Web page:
EVERY year over 5,700 people are diagnosed with myeloma, Myeloma UK states.
It accounts for 15 per cent of blood cancers and two per cent of all cancers.
The illness arises from plasma cells and the charity said at any one time in the UK, around 24,000 people are living with myeloma.
It can affect your body in several ways and most of the symptoms are caused by a buildup of the abnormal plasma cells in the bone marrow.
But medics have said that there is one sign that could strike in the morning.
Experts at Cancer Research UK said that you may feel drowsy and find it hard to wake up.
The charity said that this is down to too much calcium in your blood – which is also known as hypercalcaemia.
This happens when the bones are damaged and calcium is released into the bloodstream.
Guidance states that around 30 per cent of people with myeloma have these symptoms when they go to the doctor.
Experts state that you might also feel very thirsty, sick and tired.
“You might also pass a lot of urine, as your body tries to get rid of the extra calcium. If hypercalcaemia is not treated and gets worse, it can make you drowsy and difficult to wake,” they added.
While this is just one of the signs, the experts said there are six others to look out for.
1. Bone pain and damage
Data from the charity states that up to 70 per cent of people with myeloma suffer with bone pain.
This is usually described as a dull or aching pain which is often felt in the lower back or ribs.
The pain is caused by plasma cells collecting in certain areas, with large cells damaging the bones, which occasionally can result in bone breakage or fractures.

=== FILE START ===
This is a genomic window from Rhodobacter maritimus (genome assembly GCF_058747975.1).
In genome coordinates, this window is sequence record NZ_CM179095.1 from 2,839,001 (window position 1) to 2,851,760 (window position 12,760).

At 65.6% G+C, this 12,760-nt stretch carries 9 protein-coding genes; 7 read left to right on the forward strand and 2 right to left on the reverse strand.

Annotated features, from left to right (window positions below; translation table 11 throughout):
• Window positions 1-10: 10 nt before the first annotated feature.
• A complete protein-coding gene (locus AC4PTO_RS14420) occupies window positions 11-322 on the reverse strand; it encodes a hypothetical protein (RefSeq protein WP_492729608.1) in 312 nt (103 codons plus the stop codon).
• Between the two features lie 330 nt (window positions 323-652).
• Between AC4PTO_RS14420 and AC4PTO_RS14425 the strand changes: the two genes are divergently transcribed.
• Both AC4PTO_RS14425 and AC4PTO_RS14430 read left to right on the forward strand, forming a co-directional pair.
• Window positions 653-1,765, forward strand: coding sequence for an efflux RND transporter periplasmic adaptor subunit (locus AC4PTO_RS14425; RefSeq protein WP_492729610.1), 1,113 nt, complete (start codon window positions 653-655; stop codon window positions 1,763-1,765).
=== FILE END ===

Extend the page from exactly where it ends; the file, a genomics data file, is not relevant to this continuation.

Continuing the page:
The experts said that breathlessness and tiredness can happen because you don’t have enough red blood cells.
They explained: “This happens because there are abnormal plasma cells in your bone marrow. The abnormal plasma cells damage the bones and crowd out the normal blood cells.”
If you have myeloma, you might be more prone to infections, including chest infections, the experts said.
Once you develop an infection, it might take longer for it to get better.
This is due to the fact that you don’t possess enough healthy white blood cells to fight the bacteria or the viruses.
4. Spinal cord compressions
Spinal cord compression happens when pressure on the spinal cord stops the nerves working normally, experts explained.
The symptoms will change depending on where the pressure is on the spinal cord.
Pain often comes first and affects 90 per cent of myeloma patients.
Spinal cord compression is an emergency. Contact your doctor straight away if you have any symptoms of spinal cord compression, the experts said.
5. Changes to your kidneys
This is usually a symptom seen later on in myeloma and happens when large amounts of antibody protein made by the abnormal plasma cells can damage your kidneys as it passes through from the bloodstream to the urine.
This might lead to nausea, loss of appetite and weight loss, dehydration, tiredness and lack of energy, swollen ankles, feet and hands.
6. Bruising and bleeding
Abnormal bruising and bleeding can happen because the large numbers of plasma cells in your bone marrow have stopped platelets from being made, the experts said.
However, they explained that this is quite rare in myeloma.
If you’re worried about any of your symptoms then you should contact your GP.
In the event of an emergency, always call 999.